Biofuel production has a number of potential benefits for replacing finite fossil fuels that are being depleted day by day (Figure 3). Theoretically, biofuel is a renewable energy source compared to nonrenewable fossil fuel (Table 3). In its first triennial report to congress, USEPA (2011) had predicted that biofuel from corn or soybean could have lower lifecycle greenhouse gas (GHG) emissions than gasoline. Specific economic modeling studies also suggested lower lifecycle GHG emissions from biofuel production and use than from conventional petroleum-based fuel (Huang et al. 2013). Biofuel produced from non-edible sources (i.e., second- and third-generation biofuel) has added advantages. Most of the second- and third-generation biofuels are either produced on marginal or extra land, or are the co-products of agricultural production systems with no added cost of production and with little or no alternate uses. Biofuels also reduce environmental pollution by decreasing CO2 emissions and improving air quality (USEPA 2010). However, biofuel production and consumption by themselves still have impacts on conventional pollutant emissions (like CO2). Biofuel has advantages over petroleum-based fuel provided that biofuel production and consumption do not increase environmental pollution or augment demand for resources like arable land, water, fertilizer, and pesticides.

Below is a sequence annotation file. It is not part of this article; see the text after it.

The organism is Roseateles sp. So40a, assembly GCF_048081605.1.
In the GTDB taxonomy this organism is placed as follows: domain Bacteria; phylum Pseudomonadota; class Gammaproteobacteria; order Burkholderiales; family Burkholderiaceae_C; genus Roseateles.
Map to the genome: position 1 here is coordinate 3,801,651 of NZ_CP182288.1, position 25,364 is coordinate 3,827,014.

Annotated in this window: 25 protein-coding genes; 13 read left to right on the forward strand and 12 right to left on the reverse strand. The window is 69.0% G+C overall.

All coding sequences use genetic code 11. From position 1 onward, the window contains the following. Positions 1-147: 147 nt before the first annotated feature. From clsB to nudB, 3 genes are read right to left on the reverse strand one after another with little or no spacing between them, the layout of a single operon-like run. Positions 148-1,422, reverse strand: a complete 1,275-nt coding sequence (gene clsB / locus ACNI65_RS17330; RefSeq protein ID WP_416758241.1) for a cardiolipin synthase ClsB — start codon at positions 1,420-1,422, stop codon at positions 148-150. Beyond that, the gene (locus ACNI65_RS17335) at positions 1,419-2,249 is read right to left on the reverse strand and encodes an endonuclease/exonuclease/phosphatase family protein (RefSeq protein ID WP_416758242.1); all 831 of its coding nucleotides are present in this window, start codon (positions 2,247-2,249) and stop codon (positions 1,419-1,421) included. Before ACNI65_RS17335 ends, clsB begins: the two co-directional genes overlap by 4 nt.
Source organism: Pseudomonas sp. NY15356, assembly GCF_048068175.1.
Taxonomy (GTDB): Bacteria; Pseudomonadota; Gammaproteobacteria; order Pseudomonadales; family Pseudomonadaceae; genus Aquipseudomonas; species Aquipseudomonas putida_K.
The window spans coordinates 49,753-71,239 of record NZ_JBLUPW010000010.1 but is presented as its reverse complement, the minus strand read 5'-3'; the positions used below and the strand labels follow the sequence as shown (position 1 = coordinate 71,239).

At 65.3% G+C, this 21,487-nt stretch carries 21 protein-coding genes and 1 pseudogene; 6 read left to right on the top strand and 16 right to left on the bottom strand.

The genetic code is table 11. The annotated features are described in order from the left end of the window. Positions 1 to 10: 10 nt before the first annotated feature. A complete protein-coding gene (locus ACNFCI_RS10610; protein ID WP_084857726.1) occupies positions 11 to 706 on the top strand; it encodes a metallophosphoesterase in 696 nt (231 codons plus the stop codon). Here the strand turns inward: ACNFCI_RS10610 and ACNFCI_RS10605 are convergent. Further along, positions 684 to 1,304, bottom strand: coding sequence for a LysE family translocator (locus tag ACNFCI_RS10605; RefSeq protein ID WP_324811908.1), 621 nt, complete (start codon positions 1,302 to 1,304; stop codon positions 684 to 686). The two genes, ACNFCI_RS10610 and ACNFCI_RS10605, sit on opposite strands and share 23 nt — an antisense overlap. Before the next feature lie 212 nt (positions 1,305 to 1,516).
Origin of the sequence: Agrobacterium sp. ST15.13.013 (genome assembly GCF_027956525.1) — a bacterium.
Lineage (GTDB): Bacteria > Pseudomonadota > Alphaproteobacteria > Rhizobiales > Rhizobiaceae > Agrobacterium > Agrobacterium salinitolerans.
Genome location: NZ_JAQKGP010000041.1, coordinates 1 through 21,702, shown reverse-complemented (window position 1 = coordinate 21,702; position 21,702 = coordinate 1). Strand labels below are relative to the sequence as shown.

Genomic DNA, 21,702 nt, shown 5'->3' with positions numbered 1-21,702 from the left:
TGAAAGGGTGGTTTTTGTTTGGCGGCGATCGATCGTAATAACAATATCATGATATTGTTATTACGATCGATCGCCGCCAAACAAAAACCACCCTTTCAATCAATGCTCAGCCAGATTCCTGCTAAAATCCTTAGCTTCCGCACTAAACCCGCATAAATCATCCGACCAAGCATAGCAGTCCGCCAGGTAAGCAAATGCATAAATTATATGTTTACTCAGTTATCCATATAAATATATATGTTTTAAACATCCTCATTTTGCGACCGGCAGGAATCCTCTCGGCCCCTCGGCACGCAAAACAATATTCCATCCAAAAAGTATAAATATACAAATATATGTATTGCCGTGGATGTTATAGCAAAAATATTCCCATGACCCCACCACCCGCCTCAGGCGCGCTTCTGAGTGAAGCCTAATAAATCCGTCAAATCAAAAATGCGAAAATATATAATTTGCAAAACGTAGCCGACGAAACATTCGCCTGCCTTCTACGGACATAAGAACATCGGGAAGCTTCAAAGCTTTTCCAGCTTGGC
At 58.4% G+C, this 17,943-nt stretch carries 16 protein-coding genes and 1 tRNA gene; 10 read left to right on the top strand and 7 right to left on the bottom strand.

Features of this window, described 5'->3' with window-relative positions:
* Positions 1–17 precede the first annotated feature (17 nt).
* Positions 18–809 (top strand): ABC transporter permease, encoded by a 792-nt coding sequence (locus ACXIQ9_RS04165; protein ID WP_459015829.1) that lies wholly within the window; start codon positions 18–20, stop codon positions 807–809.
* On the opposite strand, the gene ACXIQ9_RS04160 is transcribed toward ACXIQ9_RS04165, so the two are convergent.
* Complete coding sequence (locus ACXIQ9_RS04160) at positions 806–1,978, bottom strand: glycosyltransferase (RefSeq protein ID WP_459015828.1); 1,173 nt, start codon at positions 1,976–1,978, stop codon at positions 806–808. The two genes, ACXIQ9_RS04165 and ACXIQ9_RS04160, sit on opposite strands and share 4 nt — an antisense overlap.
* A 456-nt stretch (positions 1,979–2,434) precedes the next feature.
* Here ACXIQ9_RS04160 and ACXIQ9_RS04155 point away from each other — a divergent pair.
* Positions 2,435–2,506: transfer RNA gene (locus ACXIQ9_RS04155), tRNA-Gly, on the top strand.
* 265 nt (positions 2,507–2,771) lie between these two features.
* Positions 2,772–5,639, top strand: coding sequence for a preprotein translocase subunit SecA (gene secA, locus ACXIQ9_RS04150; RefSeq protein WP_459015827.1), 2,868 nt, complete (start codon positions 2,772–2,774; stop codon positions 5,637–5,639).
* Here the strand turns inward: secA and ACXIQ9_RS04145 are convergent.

Figure 3. Impacts of biofuel.
Figure 3.  Impacts of biofuel.


Though biofuel provides an attractive alternative to current petroleum-based transportation fuel, its production impacts cannot be overlooked (Figure 3). The major challenges for long-term sustainability of biofuel production are mainly twofold: economic and environmental. Most biofuel feedstocks are agricultural products, which is a point of major concern. The key economic issue is that if food crops are used for biofuel production (which is the case for first-generation ethanol and biodiesel), then there will be a shortage of food grains in the market, leading to higher dietary costs (Hill et al. 2006). To address this concern, second-generation biofuel production, which relies on either the biomass residues or non-edible agricultural products, has been developed.